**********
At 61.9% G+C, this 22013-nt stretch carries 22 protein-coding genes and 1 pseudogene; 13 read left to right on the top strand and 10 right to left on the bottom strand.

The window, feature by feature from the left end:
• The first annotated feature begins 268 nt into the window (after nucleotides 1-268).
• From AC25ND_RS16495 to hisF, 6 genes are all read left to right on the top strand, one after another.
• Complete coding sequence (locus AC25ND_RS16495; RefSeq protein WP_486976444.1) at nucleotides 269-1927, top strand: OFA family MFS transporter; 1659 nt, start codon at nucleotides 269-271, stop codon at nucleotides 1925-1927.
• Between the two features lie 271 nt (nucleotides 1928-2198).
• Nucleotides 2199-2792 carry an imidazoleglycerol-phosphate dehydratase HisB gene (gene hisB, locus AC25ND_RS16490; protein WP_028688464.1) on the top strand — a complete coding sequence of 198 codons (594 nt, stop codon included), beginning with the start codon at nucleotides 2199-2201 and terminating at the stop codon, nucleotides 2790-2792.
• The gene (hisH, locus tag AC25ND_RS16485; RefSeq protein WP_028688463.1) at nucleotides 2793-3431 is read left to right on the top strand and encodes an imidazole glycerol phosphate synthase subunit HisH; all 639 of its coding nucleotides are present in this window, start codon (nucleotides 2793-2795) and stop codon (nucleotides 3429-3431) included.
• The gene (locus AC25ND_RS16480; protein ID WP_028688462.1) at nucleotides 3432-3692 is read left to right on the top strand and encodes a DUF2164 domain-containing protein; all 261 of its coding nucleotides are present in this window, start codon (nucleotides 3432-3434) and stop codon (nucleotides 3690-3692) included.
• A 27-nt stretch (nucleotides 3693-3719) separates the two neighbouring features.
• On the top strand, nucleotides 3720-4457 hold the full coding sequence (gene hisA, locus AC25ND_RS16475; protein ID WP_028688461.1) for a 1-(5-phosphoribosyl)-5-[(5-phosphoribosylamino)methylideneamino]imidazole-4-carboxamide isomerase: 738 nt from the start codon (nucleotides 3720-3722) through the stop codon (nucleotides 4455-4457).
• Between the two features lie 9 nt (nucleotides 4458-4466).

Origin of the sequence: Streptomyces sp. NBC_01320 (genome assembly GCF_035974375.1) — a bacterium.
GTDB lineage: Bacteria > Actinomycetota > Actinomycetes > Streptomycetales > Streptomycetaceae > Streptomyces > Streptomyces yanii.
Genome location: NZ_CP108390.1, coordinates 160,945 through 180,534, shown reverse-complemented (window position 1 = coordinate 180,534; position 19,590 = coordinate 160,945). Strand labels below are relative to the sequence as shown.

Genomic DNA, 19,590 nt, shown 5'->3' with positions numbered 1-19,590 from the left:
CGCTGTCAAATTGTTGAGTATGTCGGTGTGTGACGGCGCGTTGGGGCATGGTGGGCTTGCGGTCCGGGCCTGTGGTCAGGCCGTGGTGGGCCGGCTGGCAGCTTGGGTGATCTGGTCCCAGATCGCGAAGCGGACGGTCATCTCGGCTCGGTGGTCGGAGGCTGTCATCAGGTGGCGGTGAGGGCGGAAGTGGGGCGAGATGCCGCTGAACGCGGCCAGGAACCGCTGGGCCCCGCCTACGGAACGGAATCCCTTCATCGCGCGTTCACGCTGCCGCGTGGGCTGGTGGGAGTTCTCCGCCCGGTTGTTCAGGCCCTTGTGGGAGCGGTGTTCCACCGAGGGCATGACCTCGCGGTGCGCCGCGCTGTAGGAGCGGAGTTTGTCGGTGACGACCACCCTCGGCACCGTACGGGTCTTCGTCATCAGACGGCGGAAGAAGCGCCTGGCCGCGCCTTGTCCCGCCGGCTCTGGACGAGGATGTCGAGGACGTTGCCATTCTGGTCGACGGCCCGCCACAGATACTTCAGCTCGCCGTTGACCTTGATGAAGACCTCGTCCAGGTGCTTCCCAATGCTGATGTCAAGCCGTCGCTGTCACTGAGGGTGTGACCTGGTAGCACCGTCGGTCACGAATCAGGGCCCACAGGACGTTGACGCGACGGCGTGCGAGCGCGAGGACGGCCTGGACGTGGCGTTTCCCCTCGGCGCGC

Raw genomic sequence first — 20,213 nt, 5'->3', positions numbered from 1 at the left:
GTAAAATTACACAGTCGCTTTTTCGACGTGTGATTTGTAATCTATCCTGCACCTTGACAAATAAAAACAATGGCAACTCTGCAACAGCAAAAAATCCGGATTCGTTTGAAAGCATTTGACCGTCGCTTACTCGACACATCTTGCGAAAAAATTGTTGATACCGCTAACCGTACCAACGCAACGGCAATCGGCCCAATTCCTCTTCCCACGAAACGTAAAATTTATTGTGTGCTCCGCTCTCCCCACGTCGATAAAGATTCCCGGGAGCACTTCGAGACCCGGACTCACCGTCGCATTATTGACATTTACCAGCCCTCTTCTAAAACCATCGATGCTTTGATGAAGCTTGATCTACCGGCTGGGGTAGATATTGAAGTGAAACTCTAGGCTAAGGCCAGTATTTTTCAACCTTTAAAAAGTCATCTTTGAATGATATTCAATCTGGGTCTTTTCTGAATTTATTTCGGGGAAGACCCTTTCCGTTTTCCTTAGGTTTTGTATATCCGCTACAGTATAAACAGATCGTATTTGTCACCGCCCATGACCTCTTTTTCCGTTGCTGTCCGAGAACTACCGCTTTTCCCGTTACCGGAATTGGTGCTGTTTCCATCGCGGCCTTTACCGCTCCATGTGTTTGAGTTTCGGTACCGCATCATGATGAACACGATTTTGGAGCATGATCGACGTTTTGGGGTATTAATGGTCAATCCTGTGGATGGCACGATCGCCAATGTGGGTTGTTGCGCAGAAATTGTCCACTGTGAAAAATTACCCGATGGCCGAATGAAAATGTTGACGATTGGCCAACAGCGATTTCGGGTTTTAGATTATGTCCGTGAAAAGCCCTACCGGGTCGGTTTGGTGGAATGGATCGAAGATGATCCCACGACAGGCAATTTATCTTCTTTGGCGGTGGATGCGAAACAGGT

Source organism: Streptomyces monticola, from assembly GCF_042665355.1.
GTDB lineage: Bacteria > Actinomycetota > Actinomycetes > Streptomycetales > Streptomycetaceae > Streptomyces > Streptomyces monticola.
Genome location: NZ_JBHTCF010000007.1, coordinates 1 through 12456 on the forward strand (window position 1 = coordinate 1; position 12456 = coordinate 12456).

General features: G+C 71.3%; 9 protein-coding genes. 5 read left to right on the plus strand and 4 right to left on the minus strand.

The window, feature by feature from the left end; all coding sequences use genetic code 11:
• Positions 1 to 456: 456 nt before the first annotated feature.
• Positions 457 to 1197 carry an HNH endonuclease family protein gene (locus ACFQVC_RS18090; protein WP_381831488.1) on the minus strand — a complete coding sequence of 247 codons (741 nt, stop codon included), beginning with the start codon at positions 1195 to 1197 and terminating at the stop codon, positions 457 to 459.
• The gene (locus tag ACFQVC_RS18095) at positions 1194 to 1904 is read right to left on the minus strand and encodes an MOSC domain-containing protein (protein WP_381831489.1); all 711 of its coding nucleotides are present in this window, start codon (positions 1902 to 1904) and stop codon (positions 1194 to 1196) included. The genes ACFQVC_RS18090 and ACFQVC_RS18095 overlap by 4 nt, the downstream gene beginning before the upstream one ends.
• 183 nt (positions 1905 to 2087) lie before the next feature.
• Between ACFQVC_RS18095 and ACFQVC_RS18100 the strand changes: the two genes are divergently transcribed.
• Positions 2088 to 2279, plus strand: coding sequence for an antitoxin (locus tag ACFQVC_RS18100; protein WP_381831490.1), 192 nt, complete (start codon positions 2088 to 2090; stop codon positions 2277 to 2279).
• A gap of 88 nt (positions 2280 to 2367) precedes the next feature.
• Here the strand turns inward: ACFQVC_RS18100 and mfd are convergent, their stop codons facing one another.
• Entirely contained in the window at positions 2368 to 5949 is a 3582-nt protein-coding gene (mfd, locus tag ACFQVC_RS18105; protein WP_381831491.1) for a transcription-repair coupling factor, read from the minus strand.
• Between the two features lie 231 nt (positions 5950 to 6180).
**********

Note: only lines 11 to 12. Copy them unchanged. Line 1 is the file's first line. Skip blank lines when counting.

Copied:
• On the top strand, nucleotides 3720-4457 hold the full coding sequence (gene hisA, locus AC25ND_RS16475; protein ID WP_028688461.1) for a 1-(5-phosphoribosyl)-5-[(5-phosphoribosylamino)methylideneamino]imidazole-4-carboxamide isomerase: 738 nt from the start codon (nucleotides 3720-3722) through the stop codon (nucleotides 4455-4457).
• Between the two features lie 9 nt (nucleotides 4458-4466).